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Pension sharing and gender gap

Pension sharing orders are a potential option for divorcing couples with pension funds when considering a financial settlement. The effect is to transfer part or all of a pension fund in one spouse’s name in to the name of the other. This is appropriate in marriages where one party has built up a bigger pension fund than the other, or the only pension, and the balance needs redressing.

I would always recommend seeking the advice of a pension expert in such scenarios to ensure any division is dealt with fairly and cost effectively.  It may be that an equal share is not appropriate because of pre-marital contributions or because one party is keeping more of the other assets such as property or capital. Sometimes, one spouse may keep all their pension fund in lieu of the other party keeping more of the liquid assets.

Conventionally it has been the husband who has built up the larger pension fund and therefore the wife who is likely to seek a pension sharing order. However, it is also often the wife that may retain more of the other assets such as property so would still leave the marriage with no or little pension provision.  A recent report published by NEST (National Employment Savings Trust) found that only 14% of divorce settlements include pension sharing orders. The report can be found here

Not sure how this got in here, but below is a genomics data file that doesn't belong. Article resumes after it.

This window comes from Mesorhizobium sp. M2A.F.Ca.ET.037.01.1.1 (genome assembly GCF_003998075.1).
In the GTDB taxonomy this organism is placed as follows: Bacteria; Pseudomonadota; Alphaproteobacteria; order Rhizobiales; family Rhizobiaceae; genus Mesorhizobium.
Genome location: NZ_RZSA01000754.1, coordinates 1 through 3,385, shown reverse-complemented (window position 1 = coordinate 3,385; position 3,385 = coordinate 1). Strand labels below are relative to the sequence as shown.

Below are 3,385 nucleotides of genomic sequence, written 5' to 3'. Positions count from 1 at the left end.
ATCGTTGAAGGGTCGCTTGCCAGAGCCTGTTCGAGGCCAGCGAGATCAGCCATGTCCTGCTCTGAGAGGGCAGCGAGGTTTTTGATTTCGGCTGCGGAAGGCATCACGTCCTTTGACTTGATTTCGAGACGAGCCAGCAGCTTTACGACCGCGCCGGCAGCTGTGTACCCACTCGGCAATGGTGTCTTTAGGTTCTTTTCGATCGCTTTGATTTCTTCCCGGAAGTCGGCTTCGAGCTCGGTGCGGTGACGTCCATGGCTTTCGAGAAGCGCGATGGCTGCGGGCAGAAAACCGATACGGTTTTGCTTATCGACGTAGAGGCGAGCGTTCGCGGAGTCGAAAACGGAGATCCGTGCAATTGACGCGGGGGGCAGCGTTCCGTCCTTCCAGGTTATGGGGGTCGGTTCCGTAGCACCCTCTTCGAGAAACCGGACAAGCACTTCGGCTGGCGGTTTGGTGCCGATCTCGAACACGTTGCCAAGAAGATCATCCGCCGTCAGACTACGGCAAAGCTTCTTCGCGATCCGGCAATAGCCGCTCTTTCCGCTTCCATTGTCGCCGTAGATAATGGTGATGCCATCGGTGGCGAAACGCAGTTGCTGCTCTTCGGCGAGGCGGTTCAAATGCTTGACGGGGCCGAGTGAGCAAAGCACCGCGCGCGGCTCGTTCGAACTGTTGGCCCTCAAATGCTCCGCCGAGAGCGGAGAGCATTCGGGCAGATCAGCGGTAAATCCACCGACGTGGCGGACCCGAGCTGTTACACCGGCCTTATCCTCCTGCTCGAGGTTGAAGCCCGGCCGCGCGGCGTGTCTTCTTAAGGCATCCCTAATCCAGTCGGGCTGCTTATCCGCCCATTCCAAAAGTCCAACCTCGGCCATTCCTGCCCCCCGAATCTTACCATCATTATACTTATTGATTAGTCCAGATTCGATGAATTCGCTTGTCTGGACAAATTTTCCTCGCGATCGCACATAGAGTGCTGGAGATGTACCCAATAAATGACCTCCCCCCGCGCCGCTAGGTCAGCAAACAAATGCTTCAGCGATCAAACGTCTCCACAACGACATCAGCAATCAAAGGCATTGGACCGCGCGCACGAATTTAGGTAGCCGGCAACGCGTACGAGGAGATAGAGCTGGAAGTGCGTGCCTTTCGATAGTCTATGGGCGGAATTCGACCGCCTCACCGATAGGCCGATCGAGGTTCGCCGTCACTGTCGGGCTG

The report further found that the average working full-time woman in the UK could have a £41,000 gender pension gap at retirement, widening to as much as £72,500 for part time workers. The findings that women are less likely to plan for retirement indicates they will be more vulnerable to financial hardship as they approach their retirement years. Less women seek professional financial advice and systemic issues arise from the extra challenges women face when investing for retirement. Women are more likely to be in lower paid and part-time jobs and they also, on average, live longer than men so need their pension to last longer. The same NEST report also makes suggestions as to how to bridge the gap.

The family team at BPE often signpost clients in the direction of a financial planner or pension advisor at an appropriate time so these issues can be considered further by specialist professionals.

If you have any questions or concerns about financial settlements or family law matters, please contact Jemma Jones or another member of the Family Team at BPE.

These notes have been prepared for the purpose of an article only. They should not be regarded as a substitute for taking legal advice.


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